When Teeny-Weeny became Grateful

Written by Thornton Burgess.

Did something move among the dead leaves along that old log, or was it the wind that stirred them? Peter Rabbit stared very hard trying to find out. Not that it made the least bit of difference to Peter. It didn’t. If something alive had moved those leaves, that something was too small for Peter to fear it. Probably it was a worm or a bug. It might have been a beetle. That looked like a good place for beetles. There was Jimmy Skunk ambling down the Lone Little Path this very minute, and Jimmy always appeared to be looking for beetles. Peter stared harder than ever. A leaf moved. Another turned fairly over. There wasn’t any wind just then. Dead leaves don’t turn over by themselves, so there must be something alive there.

“What has Peter on his mind this morning to make him stare so?” asked Jimmy Skunk as he ambled up.
Peter grinned. “I was just wondering,” said he, “if there are any fat beetles under that log over there. Those dead leaves along the side of it have a way of moving once in a while without cause that I can see. There! What did I tell you?”

Sure enough, a couple of leaves had moved. Jimmy Skunk’s eyes brightened. He actually almost hurried over to that old log, and began to rake away the leaves. Suddenly he stopped and sniffed. At the same time Peter thought he saw something dart in at the hollow end of that log. It might have been a shadow, but Peter had a feeling that it wasn’t. Jimmy Skunk sniffed once more and then deliberately turned his back on that old log, and with his nose turned up, his face the very picture of disgust and disappointment, he rejoined Peter.

“Teeny Weeny, clever and spry,
Disappears while you wink an eye.’ said Jimmy.

“Oh!” exclaimed Peter. “Is that who it was? I suppose he was hunting beetles himself. He’s such a little mite of a fellow that I should think a good sized beetle could almost carry him away. I declare to goodness, I don’t see how any one so small manages to live! Danny Meadow Mouse and Whitefoot the Wood Mouse are small enough, but they are giants compared with Teeny Weeny the Shrew. They have a hard enough time keeping alive, and I should think that anyone smaller would stand no chance at all.”

“Do you know Teeny Weeny very well?” asked Jimmy.
“No,” confessed Peter. “I’ve seen him only a few times and then had no more than a glimpse of him.”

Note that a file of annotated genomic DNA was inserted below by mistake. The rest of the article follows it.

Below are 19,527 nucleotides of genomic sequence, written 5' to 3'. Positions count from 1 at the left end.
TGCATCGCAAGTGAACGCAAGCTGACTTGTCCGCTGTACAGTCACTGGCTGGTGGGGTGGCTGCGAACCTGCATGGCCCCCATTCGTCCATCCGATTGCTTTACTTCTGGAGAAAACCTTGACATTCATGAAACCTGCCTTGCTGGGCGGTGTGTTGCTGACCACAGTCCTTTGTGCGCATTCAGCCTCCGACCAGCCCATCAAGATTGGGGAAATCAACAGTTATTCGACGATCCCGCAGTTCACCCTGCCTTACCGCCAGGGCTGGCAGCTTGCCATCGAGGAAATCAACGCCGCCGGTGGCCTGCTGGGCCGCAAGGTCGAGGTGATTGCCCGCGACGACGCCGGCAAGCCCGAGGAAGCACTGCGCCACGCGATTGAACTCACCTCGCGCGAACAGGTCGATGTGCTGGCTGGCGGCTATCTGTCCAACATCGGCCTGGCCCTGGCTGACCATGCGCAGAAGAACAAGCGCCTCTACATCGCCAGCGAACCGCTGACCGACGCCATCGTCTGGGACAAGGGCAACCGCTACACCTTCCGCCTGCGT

“And yet he lives right around here where you come and go every day,” said Jimmy.
“I know it,” replied Peter. “I suppose it is because he is so small. He can hide under next to nothing.” Jimmy grinned. “I don’t see but what you’ve answered yourself,” he chuckled. “It’s because he is so small that Teeny Weeny manages to keep out of harm. He isn’t very good eating, anyway, so I have heard say.”

“Why? Because there isn’t enough of him to make a bite?” asked Peter.
“No,” replied Jimmy. “Of course I don’t know anything about it, but I’ve heard those who do say that a Shrew doesn’t taste good, and that no one who is at all particular about his food will touch one. I am told that Hooty the Owl hunts Teeny Weeny, but Hooty isn’t at all particular, you know. If Teeny Weeny tastes the way he smells, I for one don’t want to try him.”

Peter laughed right out loud. He couldn’t help it. The idea of Jimmy Skunk being fussy about smells was too funny.
“What are you laughing at?” demanded Jimmy, suspiciously.
“At the idea that any one so small can smell bad enough to make any difference,” replied Peter. “I wonder how he comes to have that bad smell.”
“It’s a reward,” replied Jimmy. “It’s a reward handed down to him from the days when the world was young, and his great-great-great-ever-so-great-grandfather, the first Shrew, you know, who was also called Teeny Weeny, was given it by Old Mother Nature, because he had sense enough to be grateful and to tell her that he was.”

“It’s a story!” cried Peter. “It’s a story, and you’ve just got to tell it to me, Jimmy Skunk.”
“Say please,” grinned Jimmy.
“Please, please, please, please,” replied Peter. “If that isn’t enough, I’ll say it as many times more.”
“I guess that will do, because after all it isn’t so very much of a story,” returned Jimmy, scratching his head as if he were trying to stir up his memory.